Girl Scouts, students now have access to STEAM mobile
Girl Scouts in York County interested science, technology, engineering, art and math need only hail the traveling STEAM mobile.
After officially launching Wednesday, April 24, the mobile programming SUV is available in York County for appearances by request during this year's pilot program — an expansion to the STEM mobiles, which travel throughout the 30 counties under regional council Girl Scouts in the Heart of Pennsylvania.
The STEM project has been so successful that "it's been astonishing," said council spokeswoman Amy Mountain.
Mountain said the expansion to arts reflects the thinking of educational and community groups, many of which now say art is an important part of the mix because it includes elements of STEM and facilitates self-expression.
She said the council's plan is to ultimately transition its three STEM mobiles to STEAM by fall 2019. Services would be provided to about 3,500 girls in York County and more than 17,500 Scouts in the region.
Girl Scout troops have been scheduling STEM mobiles to come to their troop meetings four days out of five and on the weekends, too — which is especially helpful for Scouts who meet in rural areas, where transportation is more challenging, Mountain said.
They don't have to go to a church, school or community center. "We can kind of adapt the curriculum based on where the group’s going to be," she said.
The first STEM mobile began making its rounds about two years ago — with only four curriculum components — and this year's pilot program will expand it to 18 components, including art.
The K-12 programming, offered at no cost to troops, includes activities from trained council program coordinators, such as programming for robots, model building with a virtual reality component and artistic projects using nature and educational studies on watersheds, to name a few.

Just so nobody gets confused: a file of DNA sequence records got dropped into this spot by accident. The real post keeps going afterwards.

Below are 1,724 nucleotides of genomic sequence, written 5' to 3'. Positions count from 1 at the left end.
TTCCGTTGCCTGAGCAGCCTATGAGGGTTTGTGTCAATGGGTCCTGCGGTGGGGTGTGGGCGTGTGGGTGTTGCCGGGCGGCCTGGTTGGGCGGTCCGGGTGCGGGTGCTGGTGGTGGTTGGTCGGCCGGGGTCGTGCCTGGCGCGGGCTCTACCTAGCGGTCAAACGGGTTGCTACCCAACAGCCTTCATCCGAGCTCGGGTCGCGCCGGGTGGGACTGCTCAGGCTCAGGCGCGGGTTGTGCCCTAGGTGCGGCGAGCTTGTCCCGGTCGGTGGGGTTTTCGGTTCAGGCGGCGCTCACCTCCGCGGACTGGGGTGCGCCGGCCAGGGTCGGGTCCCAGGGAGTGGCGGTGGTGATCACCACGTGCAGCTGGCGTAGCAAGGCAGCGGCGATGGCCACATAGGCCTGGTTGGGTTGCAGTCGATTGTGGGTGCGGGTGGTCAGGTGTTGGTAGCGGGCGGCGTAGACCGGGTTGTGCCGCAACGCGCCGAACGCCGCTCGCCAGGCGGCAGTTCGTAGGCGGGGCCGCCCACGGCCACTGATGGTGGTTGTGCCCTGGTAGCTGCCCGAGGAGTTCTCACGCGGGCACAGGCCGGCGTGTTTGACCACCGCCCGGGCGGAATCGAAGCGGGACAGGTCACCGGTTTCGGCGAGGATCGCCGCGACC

Jenn Klimchock, who works with seventh- to ninth-grade Girl Scouts in Troop 20018, in York County's Service Unit 220, said the planned programming allows more time for relationships, and the hands-on projects are a hit.
"My girls love when they do the STEM program," Klimchock said.
Girl Scouts in the Heart of Pennsylvania also partnered with Martin Library to offer York City students access to its mobile programming through the district's after-school program, in which students also become Girl Scout members, Mountain said.
Students in grades K-8 participate in a six- to eight-week STEM program, covering skills such as product design, urban planning, software engineering, architecture and fashion design, said library spokeswoman Deb Sullivan.
"It introduces career possibilities to the kids that they might not have ever thought of," she said.
Sullivan said about 35 girls at each of the district's elementary schools are involved in the program, for a total of 250 students. This year's program also will expand to STEAM.
"I’m so proud of my kids," said York City school board President Margie Orr, adding that Superintendent Eric Holmes worked hard to establish a STEAM academy in the district and that she's supportive of anything that challenges students to do better.